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Cold and wet here in Birmingham, AL today. Our high was 66 degrees f, which came at midnight last night. We had a cold front bring in some rain and move through, bringing some rather cold air with it. We're in our secondary tornado season right now.

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11-14-2012, 06:32 PM
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http://www.noaanews.noaa.gov/stories..._windfarm.html

Wind farms will start supplying weather data for better forecasting.

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11-14-2012, 07:58 PM
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http://www.noaanews.noaa.gov/stories..._windfarm.html

Wind farms will start supplying weather data for better forecasting.
Good news. The more data we get, the better.


As for current weather, it's been a nice day in Montreal. We're under an anticyclonic regime and will be for at least the next 5 days... Boring.

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11-17-2012, 01:07 AM
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A fair amount of vector calculus and physics, but it's a great path to pursue IMO. I've loved it since the day I arrived at University.

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11-21-2012, 08:40 PM
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You know the weather is boring when the only notable thing in a weather briefing is smog warnings. We've been under an anticyclone for days now and nothing is happening. It's been cool and sunny for almost two weeks and with no precipitation. The air is more hazy than anything though. Fortunately tomorrow should be the last day for these conditions as a new air mass will be pushing through starting on Friday with a low pressure that formed near Montana. Some snow showers are expected behind the system for Sunday in Montreal but it shouldn't be more than a few snow flakes. Probably some small accumulation at higher elevations. Can't wait, lol.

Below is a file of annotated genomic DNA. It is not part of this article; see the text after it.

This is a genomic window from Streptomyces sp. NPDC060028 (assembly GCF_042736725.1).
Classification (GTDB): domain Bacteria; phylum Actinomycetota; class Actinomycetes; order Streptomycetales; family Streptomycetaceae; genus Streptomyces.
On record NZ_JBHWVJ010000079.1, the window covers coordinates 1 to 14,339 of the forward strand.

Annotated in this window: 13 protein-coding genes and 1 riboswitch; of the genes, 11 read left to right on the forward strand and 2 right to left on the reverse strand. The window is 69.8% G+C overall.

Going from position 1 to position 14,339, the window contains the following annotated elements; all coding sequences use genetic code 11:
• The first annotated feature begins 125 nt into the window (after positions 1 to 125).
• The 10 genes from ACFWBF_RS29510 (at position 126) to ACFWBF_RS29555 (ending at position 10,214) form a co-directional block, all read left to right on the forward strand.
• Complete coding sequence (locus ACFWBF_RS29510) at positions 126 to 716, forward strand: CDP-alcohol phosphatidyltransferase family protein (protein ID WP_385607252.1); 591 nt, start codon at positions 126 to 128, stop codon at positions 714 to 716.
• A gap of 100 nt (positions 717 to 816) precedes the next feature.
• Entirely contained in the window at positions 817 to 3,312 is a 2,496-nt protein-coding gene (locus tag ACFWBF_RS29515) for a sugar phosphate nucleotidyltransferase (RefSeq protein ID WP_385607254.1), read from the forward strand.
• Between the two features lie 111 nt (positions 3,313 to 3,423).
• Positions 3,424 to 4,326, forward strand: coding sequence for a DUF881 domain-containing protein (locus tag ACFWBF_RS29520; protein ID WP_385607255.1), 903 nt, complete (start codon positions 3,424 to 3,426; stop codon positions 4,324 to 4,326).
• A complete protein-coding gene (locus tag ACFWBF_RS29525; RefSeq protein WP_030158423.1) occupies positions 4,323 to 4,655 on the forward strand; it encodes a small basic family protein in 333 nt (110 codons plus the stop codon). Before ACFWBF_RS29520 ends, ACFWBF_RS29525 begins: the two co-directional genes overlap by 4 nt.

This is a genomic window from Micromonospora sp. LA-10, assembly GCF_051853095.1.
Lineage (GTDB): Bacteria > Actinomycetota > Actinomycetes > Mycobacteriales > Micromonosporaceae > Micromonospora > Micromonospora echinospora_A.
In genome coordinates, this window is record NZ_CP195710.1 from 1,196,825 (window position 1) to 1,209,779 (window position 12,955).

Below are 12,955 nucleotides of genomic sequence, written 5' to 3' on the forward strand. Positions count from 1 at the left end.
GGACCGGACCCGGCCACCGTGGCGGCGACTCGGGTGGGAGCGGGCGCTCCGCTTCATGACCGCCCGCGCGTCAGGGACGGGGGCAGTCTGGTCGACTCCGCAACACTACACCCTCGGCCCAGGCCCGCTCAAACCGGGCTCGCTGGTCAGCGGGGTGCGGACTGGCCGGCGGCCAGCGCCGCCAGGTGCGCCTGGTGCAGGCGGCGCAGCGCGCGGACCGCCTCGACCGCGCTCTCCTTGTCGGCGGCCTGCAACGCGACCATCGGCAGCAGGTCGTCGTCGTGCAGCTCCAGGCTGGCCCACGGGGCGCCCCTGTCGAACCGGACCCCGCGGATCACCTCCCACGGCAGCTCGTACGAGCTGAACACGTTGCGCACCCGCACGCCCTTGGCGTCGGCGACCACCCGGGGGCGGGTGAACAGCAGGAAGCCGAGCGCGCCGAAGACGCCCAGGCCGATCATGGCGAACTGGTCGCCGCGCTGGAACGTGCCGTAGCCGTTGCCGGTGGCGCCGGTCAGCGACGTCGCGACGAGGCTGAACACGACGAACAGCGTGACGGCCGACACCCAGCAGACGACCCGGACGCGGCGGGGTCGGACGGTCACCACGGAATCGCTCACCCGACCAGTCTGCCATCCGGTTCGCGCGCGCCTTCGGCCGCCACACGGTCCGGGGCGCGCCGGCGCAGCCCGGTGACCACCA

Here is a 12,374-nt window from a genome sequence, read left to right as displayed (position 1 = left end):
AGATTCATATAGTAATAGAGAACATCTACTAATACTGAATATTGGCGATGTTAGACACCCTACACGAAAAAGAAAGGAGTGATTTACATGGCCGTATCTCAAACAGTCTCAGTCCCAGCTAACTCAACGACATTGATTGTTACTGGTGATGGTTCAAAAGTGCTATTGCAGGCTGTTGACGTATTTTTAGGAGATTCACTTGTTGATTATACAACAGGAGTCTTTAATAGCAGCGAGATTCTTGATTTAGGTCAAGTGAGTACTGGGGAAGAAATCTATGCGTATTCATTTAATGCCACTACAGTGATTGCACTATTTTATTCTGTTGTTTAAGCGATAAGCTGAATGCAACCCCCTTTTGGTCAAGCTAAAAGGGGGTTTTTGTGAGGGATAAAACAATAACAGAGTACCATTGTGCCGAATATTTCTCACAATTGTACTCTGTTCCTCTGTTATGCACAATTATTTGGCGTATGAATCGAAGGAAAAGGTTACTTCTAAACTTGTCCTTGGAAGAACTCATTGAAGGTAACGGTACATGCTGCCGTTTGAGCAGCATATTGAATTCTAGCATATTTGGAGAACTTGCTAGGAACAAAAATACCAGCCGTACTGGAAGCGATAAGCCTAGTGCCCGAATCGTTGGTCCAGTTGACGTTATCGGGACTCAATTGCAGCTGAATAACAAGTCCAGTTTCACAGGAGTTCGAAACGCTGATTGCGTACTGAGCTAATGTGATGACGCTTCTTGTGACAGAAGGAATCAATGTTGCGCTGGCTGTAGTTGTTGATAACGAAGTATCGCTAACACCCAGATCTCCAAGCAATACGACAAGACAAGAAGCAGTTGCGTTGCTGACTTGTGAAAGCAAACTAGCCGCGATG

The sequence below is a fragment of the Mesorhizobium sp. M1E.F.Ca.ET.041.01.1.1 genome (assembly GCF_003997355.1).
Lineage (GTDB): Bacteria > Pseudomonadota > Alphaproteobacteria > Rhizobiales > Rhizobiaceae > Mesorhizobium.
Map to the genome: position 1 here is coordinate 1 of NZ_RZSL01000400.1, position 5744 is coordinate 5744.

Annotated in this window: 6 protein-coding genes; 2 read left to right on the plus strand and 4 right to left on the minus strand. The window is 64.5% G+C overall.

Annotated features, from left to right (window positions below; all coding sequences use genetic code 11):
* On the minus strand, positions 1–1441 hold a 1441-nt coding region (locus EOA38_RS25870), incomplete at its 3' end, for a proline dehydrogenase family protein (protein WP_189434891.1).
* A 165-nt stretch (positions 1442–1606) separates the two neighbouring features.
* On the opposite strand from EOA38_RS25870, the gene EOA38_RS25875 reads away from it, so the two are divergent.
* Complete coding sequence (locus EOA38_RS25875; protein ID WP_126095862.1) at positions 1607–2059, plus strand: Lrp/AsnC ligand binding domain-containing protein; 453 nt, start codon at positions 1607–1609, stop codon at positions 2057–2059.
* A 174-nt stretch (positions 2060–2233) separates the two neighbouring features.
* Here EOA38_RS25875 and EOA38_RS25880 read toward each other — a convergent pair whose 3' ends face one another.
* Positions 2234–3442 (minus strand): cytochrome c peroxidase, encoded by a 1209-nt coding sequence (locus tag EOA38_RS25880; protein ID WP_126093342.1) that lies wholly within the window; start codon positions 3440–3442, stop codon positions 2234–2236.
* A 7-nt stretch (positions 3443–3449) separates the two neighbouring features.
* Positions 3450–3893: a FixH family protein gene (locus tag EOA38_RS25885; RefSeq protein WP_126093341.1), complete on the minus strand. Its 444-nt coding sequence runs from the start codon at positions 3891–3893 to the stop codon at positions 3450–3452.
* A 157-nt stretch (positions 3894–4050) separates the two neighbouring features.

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11-25-2012, 12:02 PM
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http://news.discovery.com/earth/mt-r...mkcpgn=rssnws1

Mt Rainer forecast for up to 108 inches of snow this WEEK.

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11-26-2012, 10:49 AM
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Strangely quiet November here in Alabama weatherwise. It's typically our secondary severe weather season, but there hasn't even been a thunderstorm warning issued by BMX NWS this month. Pretty much been capped off by high pressure. we had a fairly calm Spring season as well. then again, most years WOULD be mroe calm than 2011.

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11-28-2012, 05:40 AM
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Oh my God, Environment Canada is forecasting Montreal's first snow accumulation for tonight. 2 to 4 centimeters. If it's closer to 4, drivers will have a fun time during rush hour tomorrow morning.

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11-28-2012, 11:14 AM